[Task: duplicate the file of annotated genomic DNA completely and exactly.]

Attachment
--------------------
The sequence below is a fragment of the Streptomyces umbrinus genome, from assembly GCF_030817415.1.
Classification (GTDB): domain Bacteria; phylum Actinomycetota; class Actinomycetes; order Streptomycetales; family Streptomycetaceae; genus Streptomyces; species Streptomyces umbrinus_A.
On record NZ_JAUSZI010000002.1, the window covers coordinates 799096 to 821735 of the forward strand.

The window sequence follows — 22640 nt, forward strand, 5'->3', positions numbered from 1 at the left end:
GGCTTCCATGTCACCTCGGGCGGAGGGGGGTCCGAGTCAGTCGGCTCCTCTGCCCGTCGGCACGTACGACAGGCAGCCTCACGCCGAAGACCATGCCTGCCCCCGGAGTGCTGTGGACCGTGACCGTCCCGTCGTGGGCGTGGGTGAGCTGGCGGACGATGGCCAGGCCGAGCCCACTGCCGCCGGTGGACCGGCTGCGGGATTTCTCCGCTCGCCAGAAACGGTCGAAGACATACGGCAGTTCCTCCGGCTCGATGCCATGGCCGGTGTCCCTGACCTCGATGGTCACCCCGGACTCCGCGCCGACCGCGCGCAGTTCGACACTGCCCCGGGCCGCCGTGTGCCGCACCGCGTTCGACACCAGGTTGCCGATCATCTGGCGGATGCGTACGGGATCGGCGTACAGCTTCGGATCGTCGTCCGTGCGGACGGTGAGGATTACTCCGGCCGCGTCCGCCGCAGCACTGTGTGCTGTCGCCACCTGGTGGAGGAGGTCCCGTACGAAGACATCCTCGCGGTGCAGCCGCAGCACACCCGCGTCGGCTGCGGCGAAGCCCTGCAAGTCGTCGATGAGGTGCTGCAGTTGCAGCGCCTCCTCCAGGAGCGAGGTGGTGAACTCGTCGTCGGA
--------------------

The sequence below is a fragment of the Streptomyces umbrinus genome, from assembly GCF_030817415.1.
Classification (GTDB): domain Bacteria; phylum Actinomycetota; class Actinomycetes; order Streptomycetales; family Streptomycetaceae; genus Streptomyces; species Streptomyces umbrinus_A.
On record NZ_JAUSZI010000002.1, the window covers coordinates 799096 to 821735 of the forward strand.

The window sequence follows — 22640 nt, forward strand, 5'->3', positions numbered from 1 at the left end:
GGCTTCCATGTCACCTCGGGCGGAGGGGGGTCCGAGTCAGTCGGCTCCTCTGCCCGTCGGCACGTACGACAGGCAGCCTCACGCCGAAGACCATGCCTGCCCCCGGAGTGCTGTGGACCGTGACCGTCCCGTCGTGGGCGTGGGTGAGCTGGCGGACGATGGCCAGGCCGAGCCCACTGCCGCCGGTGGACCGGCTGCGGGATTTCTCCGCTCGCCAGAAACGGTCGAAGACATACGGCAGTTCCTCCGGCTCGATGCCATGGCCGGTGTCCCTGACCTCGATGGTCACCCCGGACTCCGCGCCGACCGCGCGCAGTTCGACACTGCCCCGGGCCGCCGTGTGCCGCACCGCGTTCGACACCAGGTTGCCGATCATCTGGCGGATGCGTACGGGATCGGCGTACAGCTTCGGATCGTCGTCCGTGCGGACGGTGAGGATTACTCCGGCCGCGTCCGCCGCAGCACTGTGTGCTGTCGCCACCTGGTGGAGGAGGTCCCGTACGAAGACATCCTCGCGGTGCAGCCGCAGCACACCCGCGTCGGCTGCGGCGAAGCCCTGCAAGTCGTCGATGAGGTGCTGCAGTTGCAGCGCCTCCTCCAGGAGCGAGGTGGTGAACTCGTCGTCGGA